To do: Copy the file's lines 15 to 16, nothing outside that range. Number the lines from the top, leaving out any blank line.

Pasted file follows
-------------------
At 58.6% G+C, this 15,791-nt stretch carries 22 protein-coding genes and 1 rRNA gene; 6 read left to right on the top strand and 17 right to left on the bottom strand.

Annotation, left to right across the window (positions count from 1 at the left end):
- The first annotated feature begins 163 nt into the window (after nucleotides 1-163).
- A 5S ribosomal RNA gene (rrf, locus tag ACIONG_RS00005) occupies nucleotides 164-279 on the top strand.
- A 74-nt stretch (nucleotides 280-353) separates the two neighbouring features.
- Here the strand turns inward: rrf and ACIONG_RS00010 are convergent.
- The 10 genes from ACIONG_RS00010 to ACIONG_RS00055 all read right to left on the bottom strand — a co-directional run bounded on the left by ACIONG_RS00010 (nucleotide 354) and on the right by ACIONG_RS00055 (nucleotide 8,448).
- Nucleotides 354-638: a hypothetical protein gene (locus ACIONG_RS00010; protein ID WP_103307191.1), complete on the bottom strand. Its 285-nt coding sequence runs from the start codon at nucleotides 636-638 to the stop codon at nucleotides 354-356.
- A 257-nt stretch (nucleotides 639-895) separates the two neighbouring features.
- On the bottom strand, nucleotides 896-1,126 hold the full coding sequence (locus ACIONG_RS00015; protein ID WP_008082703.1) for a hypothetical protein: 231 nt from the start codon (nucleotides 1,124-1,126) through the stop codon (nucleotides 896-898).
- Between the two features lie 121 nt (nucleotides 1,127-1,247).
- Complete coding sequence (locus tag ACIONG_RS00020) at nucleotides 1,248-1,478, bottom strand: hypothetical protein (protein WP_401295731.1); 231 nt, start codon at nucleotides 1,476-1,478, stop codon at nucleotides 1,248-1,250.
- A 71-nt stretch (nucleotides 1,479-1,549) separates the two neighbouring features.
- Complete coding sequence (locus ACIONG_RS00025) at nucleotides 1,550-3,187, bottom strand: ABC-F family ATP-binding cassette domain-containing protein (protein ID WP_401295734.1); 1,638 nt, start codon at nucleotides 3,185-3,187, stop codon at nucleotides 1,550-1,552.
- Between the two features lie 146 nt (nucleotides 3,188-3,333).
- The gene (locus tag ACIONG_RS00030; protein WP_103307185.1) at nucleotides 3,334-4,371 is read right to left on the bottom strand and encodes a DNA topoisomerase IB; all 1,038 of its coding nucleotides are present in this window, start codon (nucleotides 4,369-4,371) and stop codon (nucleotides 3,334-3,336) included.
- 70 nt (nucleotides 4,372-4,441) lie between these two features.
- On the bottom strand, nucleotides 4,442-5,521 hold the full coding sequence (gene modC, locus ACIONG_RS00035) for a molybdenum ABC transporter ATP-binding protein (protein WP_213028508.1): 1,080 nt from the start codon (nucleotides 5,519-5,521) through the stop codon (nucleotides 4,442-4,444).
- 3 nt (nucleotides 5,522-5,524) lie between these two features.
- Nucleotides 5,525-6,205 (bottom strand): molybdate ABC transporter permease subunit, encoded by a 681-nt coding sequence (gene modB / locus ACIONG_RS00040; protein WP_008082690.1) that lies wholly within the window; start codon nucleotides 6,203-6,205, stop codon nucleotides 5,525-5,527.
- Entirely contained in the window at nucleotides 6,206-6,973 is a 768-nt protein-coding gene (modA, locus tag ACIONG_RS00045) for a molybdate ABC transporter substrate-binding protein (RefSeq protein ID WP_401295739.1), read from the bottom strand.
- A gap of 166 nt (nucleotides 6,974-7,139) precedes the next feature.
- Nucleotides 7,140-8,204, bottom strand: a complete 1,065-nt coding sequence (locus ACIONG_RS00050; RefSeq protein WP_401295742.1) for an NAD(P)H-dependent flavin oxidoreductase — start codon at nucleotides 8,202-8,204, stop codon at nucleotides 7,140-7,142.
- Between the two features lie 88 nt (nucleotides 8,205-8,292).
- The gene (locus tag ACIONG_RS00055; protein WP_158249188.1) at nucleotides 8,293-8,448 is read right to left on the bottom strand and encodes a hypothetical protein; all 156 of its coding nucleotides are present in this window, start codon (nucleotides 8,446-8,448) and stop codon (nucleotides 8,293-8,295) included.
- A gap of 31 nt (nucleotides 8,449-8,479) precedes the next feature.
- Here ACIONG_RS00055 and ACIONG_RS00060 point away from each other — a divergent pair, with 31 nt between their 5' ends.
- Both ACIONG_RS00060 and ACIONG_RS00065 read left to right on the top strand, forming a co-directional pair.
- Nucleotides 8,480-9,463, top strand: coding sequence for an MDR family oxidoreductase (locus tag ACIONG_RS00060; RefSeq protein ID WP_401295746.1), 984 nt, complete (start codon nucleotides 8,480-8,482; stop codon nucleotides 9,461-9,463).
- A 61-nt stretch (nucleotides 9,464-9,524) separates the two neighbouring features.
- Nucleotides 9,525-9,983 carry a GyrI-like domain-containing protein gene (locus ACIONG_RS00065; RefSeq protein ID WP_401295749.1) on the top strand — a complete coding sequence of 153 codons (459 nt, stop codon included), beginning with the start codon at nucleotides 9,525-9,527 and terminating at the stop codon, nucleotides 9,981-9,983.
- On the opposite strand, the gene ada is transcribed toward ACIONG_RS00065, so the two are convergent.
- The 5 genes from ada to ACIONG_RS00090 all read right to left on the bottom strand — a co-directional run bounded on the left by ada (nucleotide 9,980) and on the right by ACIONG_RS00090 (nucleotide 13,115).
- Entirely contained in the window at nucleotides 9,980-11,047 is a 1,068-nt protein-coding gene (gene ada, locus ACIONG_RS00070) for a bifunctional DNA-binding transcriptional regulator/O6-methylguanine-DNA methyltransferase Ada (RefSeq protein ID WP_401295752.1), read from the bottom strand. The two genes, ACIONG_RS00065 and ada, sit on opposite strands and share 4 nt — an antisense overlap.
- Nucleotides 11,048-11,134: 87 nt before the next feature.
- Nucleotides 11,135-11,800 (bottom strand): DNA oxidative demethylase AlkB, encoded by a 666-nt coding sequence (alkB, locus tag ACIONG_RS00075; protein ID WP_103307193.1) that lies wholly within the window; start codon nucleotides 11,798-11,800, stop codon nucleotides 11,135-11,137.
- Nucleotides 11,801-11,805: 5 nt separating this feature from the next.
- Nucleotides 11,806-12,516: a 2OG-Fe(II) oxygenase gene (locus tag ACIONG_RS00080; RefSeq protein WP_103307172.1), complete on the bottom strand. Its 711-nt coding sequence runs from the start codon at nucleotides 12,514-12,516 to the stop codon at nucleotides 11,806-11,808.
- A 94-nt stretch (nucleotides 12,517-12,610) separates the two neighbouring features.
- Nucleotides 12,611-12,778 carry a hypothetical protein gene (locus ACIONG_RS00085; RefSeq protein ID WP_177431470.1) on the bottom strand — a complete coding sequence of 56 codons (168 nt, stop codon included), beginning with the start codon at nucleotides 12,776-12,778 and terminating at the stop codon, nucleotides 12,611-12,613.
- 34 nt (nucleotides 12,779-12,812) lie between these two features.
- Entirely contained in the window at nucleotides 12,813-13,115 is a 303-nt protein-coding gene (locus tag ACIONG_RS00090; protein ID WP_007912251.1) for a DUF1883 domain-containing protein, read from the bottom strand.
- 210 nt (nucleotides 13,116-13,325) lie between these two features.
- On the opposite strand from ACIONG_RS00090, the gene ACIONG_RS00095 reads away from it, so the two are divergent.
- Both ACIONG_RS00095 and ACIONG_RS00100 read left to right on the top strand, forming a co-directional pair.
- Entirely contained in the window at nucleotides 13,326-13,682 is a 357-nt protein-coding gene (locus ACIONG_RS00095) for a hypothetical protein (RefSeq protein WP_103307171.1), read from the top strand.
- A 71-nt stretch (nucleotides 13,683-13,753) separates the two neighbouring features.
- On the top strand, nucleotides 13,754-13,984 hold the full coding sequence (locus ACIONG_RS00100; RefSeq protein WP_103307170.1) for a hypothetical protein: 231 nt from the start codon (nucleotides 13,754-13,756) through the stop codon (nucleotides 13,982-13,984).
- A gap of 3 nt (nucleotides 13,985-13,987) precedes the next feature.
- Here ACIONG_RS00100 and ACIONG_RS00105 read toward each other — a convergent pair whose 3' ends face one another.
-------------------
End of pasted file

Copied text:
- Between the two features lie 146 nt (nucleotides 3,188-3,333).
- The gene (locus tag ACIONG_RS00030; protein WP_103307185.1) at nucleotides 3,334-4,371 is read right to left on the bottom strand and encodes a DNA topoisomerase IB; all 1,038 of its coding nucleotides are present in this window, start codon (nucleotides 4,369-4,371) and stop codon (nucleotides 3,334-3,336) included.